Turbidity of suspensions and morphology of red halophilic bacteria as influenced by sodium chloride concentration

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DOIResolve DOI: http://doi.org/10.1139/m60-062
AuthorSearch for: ; Search for:
TypeArticle
Journal titleCanadian Journal of Microbiology
ISSN0008-4166
Volume6
Issue5
Pages535543; # of pages: 9
AbstractThe optical densities of suspensions of cells of Halobacterium cutirubrum, H. halobium, or H. salinarium, grown in media containing 4.5 M sodium chloride, increase as the salt concentration of the suspending medium decreases, until a maximum is reached at about 2 M; below this concentration there is an abrupt decrease in optical density. The cells are rod shaped in 4.5 M salt and change, as the salt concentration decreases, through irregular transition forms to spheres; equal numbers of transition forms and spheres are present at the point of maximum turbidity, while spheres predominate at lower salt concentrations. Cells suspended in 3.0 M salt, although slightly swollen, are viable, but viability decreases rapidly with the more drastic changes in morphology at lower salt concentrations. Cells grown in the presence of iron are more resistant to morphological changes but follow the same sequence. Cells "fixed" with formaldehyde, at any point in the sequence, act as osmometers and do not rupture in distilled water although their volume increases 10–14 times. The results indicate that the red halophilic rods require a high sodium chloride content in their growth or suspending medium to maintain a rigid cell wall structure.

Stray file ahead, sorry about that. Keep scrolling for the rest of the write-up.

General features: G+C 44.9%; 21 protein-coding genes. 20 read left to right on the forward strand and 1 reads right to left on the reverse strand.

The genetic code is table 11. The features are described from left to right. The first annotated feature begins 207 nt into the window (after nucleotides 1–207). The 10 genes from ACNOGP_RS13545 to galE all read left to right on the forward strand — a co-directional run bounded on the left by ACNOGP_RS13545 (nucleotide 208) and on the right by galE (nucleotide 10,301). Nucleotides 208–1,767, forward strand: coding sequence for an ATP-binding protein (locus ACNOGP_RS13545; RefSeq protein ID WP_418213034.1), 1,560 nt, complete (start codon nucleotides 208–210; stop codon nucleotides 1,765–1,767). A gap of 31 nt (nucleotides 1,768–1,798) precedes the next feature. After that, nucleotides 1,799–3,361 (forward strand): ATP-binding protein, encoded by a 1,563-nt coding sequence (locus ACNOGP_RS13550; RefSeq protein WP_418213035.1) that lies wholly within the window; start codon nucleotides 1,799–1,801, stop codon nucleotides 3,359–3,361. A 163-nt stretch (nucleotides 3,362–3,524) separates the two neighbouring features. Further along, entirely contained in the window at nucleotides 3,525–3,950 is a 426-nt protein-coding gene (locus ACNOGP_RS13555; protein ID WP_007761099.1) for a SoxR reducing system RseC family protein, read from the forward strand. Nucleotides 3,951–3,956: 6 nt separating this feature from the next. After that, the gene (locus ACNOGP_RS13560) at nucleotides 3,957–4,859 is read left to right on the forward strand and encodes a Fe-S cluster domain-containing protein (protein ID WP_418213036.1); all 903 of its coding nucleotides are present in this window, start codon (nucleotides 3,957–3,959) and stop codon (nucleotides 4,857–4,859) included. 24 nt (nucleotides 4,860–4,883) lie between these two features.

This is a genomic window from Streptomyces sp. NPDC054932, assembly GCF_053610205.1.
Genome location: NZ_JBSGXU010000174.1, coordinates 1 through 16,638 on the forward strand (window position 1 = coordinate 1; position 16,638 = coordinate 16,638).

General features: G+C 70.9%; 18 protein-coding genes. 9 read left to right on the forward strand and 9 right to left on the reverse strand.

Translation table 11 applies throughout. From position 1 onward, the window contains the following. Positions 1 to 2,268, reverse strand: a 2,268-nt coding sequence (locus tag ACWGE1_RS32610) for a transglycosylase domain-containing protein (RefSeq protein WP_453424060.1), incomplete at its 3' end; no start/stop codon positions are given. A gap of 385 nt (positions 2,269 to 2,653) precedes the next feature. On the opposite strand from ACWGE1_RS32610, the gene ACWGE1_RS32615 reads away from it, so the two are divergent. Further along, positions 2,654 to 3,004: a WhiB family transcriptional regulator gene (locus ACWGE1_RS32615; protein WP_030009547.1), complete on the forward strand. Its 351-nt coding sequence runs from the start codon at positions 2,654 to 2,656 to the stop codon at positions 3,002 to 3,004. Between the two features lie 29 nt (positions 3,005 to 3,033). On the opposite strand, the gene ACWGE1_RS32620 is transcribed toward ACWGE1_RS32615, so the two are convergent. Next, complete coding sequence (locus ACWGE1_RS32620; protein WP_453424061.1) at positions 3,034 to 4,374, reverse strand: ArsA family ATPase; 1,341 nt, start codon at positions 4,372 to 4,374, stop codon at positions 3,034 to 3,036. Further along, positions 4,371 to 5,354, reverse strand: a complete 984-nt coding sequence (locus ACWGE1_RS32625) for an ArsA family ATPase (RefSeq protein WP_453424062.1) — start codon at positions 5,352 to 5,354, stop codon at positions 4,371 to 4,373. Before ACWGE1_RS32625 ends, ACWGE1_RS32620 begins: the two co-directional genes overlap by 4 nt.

Publication date
LanguageEnglish
AffiliationNational Research Council Canada
Peer reviewedYes
NRC number5923
NPARC number21273755
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Record identifiere6c355c4-8ce7-4f34-8cfb-058e1c65fc89
Record created2015-01-20
Record modified2016-05-09
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